For the one-millionth time, one of my children asked that question. As a parent, you eventually run out of facts or creative answers to the continual barrage of begging for information about the world around them. Simply said, kids are curious. Their young brains act like the long tongue of an anteater firing over and over to consume the answer to the deep questions of their young mind. Somewhere along the line, our capacity for seeking the answers to questions lessens. Or at least our courage to ask them.
Read: Getting through the valleys we can’t fix
We do not get much of a snapshot of young Jesus, but the Gospel of Luke gives us a glimpse. We get a quick narrative of 12-year-old Jesus in Jerusalem seemingly left behind like Kevin in Home Alone 2 wandering the streets of New York City. For three days the boy savior sits in the temple with the teachers where he famously calls it his Father’s house. Yet there is another lesson from boy Christ.
“After[eg] three days[eh] they found him in the temple courts,[ei]sitting among the teachers,[ej] listening to them and asking them questions.” Luke 2:46 (NET)
Asking Good Questions
We love the part of the story where Jesus looks at his mom and tells her he was in his Father’s house. We also love the part where this 12-year boy is astonishing the teachers with his wisdom. But don’t miss what else was happening. Jesus was inquisitive, he was curious, he had legitimate questions. So for three days, he put himself in a place to find the answers. He was sitting among the teachers. He was asking questions. He was listening for the answers.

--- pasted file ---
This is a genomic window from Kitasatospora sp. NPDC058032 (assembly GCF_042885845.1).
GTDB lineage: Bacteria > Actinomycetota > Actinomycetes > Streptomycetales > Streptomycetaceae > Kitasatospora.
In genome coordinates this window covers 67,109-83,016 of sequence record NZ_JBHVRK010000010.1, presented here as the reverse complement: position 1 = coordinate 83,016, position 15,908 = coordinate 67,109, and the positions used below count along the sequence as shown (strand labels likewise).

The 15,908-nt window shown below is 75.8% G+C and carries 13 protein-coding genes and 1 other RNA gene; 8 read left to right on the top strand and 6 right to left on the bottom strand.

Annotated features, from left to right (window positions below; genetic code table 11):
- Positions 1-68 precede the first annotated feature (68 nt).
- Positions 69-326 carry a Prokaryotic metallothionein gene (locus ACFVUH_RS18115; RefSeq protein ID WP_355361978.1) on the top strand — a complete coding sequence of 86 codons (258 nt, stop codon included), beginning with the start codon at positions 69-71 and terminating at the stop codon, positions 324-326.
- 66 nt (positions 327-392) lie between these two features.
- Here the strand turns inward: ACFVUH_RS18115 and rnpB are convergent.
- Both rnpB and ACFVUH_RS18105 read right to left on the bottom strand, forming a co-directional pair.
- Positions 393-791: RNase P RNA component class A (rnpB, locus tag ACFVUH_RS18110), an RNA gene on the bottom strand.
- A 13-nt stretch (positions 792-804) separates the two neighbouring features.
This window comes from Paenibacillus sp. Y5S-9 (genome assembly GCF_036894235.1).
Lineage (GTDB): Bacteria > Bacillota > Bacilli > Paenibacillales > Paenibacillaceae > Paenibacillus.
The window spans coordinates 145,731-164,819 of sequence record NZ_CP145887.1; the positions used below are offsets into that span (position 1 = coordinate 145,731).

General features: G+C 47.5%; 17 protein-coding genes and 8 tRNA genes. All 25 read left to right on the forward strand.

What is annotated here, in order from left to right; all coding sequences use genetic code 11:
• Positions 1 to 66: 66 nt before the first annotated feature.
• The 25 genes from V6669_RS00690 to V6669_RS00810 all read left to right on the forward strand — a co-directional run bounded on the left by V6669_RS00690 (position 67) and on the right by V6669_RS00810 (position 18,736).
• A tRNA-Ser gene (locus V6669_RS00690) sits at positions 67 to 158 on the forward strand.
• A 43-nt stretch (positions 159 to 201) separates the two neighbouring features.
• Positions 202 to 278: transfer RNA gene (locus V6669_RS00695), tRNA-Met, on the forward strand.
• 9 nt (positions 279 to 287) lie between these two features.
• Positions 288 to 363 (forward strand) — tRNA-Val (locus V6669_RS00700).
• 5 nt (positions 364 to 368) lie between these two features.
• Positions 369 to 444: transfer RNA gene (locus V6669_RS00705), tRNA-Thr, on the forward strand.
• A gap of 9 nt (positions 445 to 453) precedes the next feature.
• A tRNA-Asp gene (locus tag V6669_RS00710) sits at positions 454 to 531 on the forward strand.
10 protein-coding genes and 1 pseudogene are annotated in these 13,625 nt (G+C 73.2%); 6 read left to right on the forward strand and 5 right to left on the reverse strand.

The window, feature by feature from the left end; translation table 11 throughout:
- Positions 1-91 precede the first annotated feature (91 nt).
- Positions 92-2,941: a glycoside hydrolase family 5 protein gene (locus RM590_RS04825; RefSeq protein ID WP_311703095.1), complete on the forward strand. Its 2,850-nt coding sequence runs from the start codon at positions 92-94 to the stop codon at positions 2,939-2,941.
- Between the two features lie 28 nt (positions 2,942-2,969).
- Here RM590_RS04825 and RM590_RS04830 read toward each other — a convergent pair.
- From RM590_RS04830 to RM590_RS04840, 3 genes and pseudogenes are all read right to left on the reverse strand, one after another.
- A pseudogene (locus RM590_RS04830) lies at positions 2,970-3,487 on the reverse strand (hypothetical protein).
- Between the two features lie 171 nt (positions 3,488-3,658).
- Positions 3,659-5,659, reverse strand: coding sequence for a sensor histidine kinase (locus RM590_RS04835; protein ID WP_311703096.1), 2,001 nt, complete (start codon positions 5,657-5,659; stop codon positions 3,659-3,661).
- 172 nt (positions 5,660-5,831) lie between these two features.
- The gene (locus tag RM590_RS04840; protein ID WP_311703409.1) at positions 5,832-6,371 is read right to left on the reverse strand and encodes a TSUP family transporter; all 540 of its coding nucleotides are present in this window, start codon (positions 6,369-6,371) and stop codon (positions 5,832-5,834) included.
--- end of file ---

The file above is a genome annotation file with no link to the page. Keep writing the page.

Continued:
When was the last time you asked questions in real search of understanding? When was the last time you sat with teachers? When was the last time you returned to being five years old and rattled off seemingly ridiculous questions like “why do giraffes have long necks?” Or “why do certain gorillas have red rear ends?” Maybe this is not the information you are in search of, but the value is true. Asking good questions leads to answers and answers lead to information and information leads to growth.
I once overheard a conversation between two pastors. One was a pastor who had been in town for several years. The second was a new pastor but had had significant experience in larger leadership settings. He was a strong leader with lots of high-level experience. Overbites of salad the first pastor spouted off all the things their church had done. He never asked a single question of the man who sat across from him.
He never once asked a question of a leader who had been somewhere he had not yet reached. As a student of leadership and learning, the greatest thing you can do when you get in the room or on a Zoom call with another leader or a teacher is to ask good questions. Questions indicate the posture of a student. Questions show that you are not simply interested in spouting facts, figures, or humblebrags about yourself. Questions show interest and intrigue in what the other person has to offer.
Find a Teacher
Flashback to the scene set in the temple, here is the King of kings, the Prince of Peace, the one who existed before the creation of the world sitting at the feet of his teachers asking questions and listening. Jesus put himself in the place of being a student.
We are never too old to keep learning. We are never too old to ask good questions. Until the day the Lord calls us home, there is something new to learn. Find a teacher and ask good questions. Then listen, really listen.
Jeff Pitts is a church planter in Cleveland, TN. He loves his family, coffee, and NEEDTOBREATHE.
Leave a Reply